A study of the word fear appearing in the Qur'an does not appear to indicate that the word fear (khawf) is used to refer to cases of unfounded suspicion.
 The Qur'an warns that suspicion can be a sin, so we are to avoid it, rather than act upon suspicions without proper investigation:
[49:12] O ye who believe! avoid most of suspicions; for suspicion in some cases is a sin.
If we don't have the evidence, nor have we witnessed any flagrant lewdness, than there is no justification for any further action, which may be why Khalifa II r.a. has mentioned the need for four eyewitnesses in this regard, which would apply if he has heard rumours about her from others, but not if he has witnessed it himself.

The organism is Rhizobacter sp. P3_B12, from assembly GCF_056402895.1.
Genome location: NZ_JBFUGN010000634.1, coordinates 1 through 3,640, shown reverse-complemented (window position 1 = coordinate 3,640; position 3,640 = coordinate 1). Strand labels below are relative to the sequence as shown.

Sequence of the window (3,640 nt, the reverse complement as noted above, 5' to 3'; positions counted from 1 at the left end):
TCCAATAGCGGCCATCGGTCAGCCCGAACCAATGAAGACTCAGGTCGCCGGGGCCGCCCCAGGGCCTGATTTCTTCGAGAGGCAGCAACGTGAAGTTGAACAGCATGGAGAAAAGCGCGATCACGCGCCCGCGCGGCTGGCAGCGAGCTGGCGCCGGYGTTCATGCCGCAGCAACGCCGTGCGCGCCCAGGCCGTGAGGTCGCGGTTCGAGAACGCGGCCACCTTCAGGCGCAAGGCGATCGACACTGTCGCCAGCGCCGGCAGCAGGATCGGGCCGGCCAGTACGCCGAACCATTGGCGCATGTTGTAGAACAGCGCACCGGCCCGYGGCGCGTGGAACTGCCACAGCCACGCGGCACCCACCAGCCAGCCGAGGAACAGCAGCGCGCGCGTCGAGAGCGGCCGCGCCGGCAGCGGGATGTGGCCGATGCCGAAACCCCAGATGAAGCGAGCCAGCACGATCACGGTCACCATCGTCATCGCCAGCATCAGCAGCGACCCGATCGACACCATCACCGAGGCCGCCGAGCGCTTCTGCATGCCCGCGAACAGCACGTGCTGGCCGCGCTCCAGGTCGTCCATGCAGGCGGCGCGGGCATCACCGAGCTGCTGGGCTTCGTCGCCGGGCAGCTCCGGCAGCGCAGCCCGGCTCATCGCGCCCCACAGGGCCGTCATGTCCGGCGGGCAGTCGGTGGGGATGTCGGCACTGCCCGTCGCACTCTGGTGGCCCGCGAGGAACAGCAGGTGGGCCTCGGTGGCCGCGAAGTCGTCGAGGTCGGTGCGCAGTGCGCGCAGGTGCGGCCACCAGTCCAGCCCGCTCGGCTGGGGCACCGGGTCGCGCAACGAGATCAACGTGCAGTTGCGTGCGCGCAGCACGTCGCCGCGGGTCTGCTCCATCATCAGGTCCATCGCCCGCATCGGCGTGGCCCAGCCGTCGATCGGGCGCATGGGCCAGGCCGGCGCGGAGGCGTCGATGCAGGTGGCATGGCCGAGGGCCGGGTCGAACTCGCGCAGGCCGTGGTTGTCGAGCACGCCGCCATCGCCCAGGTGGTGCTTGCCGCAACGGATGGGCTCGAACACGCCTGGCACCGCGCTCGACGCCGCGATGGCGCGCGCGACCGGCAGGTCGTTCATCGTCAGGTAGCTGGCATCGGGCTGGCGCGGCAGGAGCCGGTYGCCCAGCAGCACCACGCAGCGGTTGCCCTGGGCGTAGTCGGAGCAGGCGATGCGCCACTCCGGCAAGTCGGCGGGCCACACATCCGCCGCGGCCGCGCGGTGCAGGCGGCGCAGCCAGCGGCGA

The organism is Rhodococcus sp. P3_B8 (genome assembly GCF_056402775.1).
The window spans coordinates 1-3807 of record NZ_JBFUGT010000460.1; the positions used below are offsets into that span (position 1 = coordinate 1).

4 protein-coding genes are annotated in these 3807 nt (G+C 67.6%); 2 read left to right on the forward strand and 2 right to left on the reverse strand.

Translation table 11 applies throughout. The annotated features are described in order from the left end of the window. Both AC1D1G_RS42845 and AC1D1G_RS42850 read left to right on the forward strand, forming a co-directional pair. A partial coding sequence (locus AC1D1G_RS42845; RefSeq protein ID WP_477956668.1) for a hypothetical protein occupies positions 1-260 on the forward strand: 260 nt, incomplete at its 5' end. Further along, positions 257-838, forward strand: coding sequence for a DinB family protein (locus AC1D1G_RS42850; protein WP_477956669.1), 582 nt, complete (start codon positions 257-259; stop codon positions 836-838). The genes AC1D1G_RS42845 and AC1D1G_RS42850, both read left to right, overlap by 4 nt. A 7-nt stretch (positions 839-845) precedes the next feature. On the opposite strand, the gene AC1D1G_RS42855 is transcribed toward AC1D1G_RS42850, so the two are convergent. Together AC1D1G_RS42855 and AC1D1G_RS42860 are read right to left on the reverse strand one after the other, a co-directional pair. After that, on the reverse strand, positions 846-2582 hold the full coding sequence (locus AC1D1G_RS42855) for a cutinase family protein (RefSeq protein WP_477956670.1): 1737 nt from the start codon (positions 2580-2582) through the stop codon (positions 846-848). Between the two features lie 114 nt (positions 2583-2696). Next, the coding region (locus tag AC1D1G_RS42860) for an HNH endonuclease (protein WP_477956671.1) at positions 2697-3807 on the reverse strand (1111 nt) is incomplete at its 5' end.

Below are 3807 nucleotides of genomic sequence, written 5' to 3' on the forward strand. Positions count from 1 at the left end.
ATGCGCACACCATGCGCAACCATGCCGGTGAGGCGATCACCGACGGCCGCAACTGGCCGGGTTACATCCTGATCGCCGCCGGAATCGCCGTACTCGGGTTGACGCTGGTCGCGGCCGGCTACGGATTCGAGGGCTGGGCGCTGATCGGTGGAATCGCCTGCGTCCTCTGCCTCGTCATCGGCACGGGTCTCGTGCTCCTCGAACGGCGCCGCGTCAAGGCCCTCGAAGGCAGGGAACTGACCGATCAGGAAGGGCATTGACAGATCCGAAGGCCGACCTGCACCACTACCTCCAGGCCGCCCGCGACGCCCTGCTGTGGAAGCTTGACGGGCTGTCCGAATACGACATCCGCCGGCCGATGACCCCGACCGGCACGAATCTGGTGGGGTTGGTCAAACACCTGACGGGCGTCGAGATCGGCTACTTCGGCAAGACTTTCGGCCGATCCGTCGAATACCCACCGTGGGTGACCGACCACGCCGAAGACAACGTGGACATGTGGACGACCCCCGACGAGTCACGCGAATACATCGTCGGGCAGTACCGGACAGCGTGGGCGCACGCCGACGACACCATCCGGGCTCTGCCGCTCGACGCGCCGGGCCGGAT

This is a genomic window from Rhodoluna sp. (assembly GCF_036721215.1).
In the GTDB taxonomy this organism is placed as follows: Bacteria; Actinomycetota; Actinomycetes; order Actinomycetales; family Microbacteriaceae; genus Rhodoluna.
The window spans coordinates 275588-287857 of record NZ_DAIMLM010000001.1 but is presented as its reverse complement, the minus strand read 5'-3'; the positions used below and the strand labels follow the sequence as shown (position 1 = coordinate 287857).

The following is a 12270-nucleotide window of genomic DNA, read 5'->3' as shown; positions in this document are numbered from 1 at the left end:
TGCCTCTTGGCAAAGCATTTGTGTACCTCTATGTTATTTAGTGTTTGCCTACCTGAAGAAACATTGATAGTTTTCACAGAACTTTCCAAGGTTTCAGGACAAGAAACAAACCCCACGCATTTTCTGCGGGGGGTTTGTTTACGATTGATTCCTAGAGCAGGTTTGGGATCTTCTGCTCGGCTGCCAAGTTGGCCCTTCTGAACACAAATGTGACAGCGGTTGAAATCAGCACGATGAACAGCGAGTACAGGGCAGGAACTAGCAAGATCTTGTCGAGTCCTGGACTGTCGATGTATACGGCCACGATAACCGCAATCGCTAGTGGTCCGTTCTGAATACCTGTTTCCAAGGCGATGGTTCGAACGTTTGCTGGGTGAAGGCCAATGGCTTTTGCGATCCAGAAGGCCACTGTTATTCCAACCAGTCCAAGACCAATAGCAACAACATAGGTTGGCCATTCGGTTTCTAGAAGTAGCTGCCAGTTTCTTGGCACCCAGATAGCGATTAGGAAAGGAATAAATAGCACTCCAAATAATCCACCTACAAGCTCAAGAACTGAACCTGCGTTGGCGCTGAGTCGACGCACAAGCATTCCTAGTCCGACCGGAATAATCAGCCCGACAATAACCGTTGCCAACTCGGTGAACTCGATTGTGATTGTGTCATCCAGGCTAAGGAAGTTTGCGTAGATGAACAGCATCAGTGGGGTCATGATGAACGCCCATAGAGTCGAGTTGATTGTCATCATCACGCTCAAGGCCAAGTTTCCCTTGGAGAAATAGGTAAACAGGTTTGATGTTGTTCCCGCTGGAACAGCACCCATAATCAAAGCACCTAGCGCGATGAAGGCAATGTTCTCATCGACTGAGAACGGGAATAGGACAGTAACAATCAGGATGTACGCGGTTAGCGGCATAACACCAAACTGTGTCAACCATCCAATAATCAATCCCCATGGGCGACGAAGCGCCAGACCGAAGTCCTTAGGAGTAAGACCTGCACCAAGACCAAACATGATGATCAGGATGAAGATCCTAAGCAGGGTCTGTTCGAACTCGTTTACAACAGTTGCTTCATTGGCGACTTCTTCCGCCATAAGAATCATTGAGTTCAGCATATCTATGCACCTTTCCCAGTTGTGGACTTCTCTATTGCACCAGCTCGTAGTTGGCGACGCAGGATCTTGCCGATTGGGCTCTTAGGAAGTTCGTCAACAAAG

Had male scholars not misinterpreted 'nushuz' as meaning (any/all forms of) disobedience to the husband, they may not have felt the need to depart from the evident meaning of 'daraba' of 'to hit'.
It is essential for Muslims not to deny that this verse does permit a man to hit (albeit lightly) a rebellious wife who refuses to cease pursuing a path of immoral/obscene uprising despite her husbands' noble attempt to counsel or persuade her by gentle wise words and showing displeasure by his action of leaving her on her own in the bed. Not only does the verse serve as a deterrent against unchaste rebelliousness, it also serves to keep hypocrites away from their association with the party of righteous believers. If a woman is unchaste, and will incline towards extra-marital affairs whilst married to a pious believing man, it is best for everyone that she informs believers of her reservations about the Qur'an as the revealed Word of Allah, even if by using this very verse as her 'reason' or 'excuse' for doubting the divine authorship of the Qur'an. There is much wisdom in the Word of Allah, but we don't always understand.